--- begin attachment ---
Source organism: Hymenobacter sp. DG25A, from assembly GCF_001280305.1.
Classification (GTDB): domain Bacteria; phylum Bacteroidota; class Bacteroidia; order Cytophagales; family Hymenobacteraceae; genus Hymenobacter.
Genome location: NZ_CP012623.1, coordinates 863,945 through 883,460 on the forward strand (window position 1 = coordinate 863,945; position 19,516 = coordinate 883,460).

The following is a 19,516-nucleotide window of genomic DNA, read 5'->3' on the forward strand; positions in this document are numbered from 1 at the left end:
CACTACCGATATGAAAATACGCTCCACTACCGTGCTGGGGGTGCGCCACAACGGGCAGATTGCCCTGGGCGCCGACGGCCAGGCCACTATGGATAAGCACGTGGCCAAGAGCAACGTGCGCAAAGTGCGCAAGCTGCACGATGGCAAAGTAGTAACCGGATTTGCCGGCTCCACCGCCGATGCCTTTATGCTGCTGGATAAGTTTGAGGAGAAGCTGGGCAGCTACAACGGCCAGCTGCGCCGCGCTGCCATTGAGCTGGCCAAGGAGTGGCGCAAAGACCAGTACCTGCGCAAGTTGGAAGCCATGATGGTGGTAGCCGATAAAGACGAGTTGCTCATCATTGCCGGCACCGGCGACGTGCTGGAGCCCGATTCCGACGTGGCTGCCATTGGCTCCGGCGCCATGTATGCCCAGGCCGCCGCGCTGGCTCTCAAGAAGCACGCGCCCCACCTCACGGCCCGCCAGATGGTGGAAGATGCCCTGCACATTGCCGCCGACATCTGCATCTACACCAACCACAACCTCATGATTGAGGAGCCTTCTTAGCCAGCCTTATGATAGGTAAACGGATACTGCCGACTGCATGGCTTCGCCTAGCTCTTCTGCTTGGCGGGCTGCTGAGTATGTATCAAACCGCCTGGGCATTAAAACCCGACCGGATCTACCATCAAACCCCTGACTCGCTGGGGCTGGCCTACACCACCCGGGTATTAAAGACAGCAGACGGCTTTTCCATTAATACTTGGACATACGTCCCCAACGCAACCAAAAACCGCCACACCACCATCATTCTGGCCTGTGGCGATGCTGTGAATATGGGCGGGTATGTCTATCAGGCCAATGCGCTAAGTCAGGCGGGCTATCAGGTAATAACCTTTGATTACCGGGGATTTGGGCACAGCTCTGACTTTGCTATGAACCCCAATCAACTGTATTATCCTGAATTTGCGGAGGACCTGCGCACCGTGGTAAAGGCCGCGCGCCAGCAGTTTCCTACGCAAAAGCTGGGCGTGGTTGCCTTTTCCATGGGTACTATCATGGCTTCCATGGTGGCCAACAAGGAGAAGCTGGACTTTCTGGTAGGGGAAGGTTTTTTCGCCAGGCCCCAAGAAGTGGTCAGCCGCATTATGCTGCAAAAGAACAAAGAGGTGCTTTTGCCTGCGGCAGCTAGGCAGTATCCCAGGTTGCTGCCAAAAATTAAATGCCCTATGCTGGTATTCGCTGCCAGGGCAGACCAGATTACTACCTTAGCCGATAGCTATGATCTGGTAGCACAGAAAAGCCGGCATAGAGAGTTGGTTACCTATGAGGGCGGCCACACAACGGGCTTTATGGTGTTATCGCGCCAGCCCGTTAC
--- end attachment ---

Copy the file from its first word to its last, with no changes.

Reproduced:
Source organism: Hymenobacter sp. DG25A, from assembly GCF_001280305.1.
Classification (GTDB): domain Bacteria; phylum Bacteroidota; class Bacteroidia; order Cytophagales; family Hymenobacteraceae; genus Hymenobacter.
Genome location: NZ_CP012623.1, coordinates 863,945 through 883,460 on the forward strand (window position 1 = coordinate 863,945; position 19,516 = coordinate 883,460).

The following is a 19,516-nucleotide window of genomic DNA, read 5'->3' on the forward strand; positions in this document are numbered from 1 at the left end:
CACTACCGATATGAAAATACGCTCCACTACCGTGCTGGGGGTGCGCCACAACGGGCAGATTGCCCTGGGCGCCGACGGCCAGGCCACTATGGATAAGCACGTGGCCAAGAGCAACGTGCGCAAAGTGCGCAAGCTGCACGATGGCAAAGTAGTAACCGGATTTGCCGGCTCCACCGCCGATGCCTTTATGCTGCTGGATAAGTTTGAGGAGAAGCTGGGCAGCTACAACGGCCAGCTGCGCCGCGCTGCCATTGAGCTGGCCAAGGAGTGGCGCAAAGACCAGTACCTGCGCAAGTTGGAAGCCATGATGGTGGTAGCCGATAAAGACGAGTTGCTCATCATTGCCGGCACCGGCGACGTGCTGGAGCCCGATTCCGACGTGGCTGCCATTGGCTCCGGCGCCATGTATGCCCAGGCCGCCGCGCTGGCTCTCAAGAAGCACGCGCCCCACCTCACGGCCCGCCAGATGGTGGAAGATGCCCTGCACATTGCCGCCGACATCTGCATCTACACCAACCACAACCTCATGATTGAGGAGCCTTCTTAGCCAGCCTTATGATAGGTAAACGGATACTGCCGACTGCATGGCTTCGCCTAGCTCTTCTGCTTGGCGGGCTGCTGAGTATGTATCAAACCGCCTGGGCATTAAAACCCGACCGGATCTACCATCAAACCCCTGACTCGCTGGGGCTGGCCTACACCACCCGGGTATTAAAGACAGCAGACGGCTTTTCCATTAATACTTGGACATACGTCCCCAACGCAACCAAAAACCGCCACACCACCATCATTCTGGCCTGTGGCGATGCTGTGAATATGGGCGGGTATGTCTATCAGGCCAATGCGCTAAGTCAGGCGGGCTATCAGGTAATAACCTTTGATTACCGGGGATTTGGGCACAGCTCTGACTTTGCTATGAACCCCAATCAACTGTATTATCCTGAATTTGCGGAGGACCTGCGCACCGTGGTAAAGGCCGCGCGCCAGCAGTTTCCTACGCAAAAGCTGGGCGTGGTTGCCTTTTCCATGGGTACTATCATGGCTTCCATGGTGGCCAACAAGGAGAAGCTGGACTTTCTGGTAGGGGAAGGTTTTTTCGCCAGGCCCCAAGAAGTGGTCAGCCGCATTATGCTGCAAAAGAACAAAGAGGTGCTTTTGCCTGCGGCAGCTAGGCAGTATCCCAGGTTGCTGCCAAAAATTAAATGCCCTATGCTGGTATTCGCTGCCAGGGCAGACCAGATTACTACCTTAGCCGATAGCTATGATCTGGTAGCACAGAAAAGCCGGCATAGAGAGTTGGTTACCTATGAGGGCGGCCACACAACGGGCTTTATGGTGTTATCGCGCCAGCCCGTTAC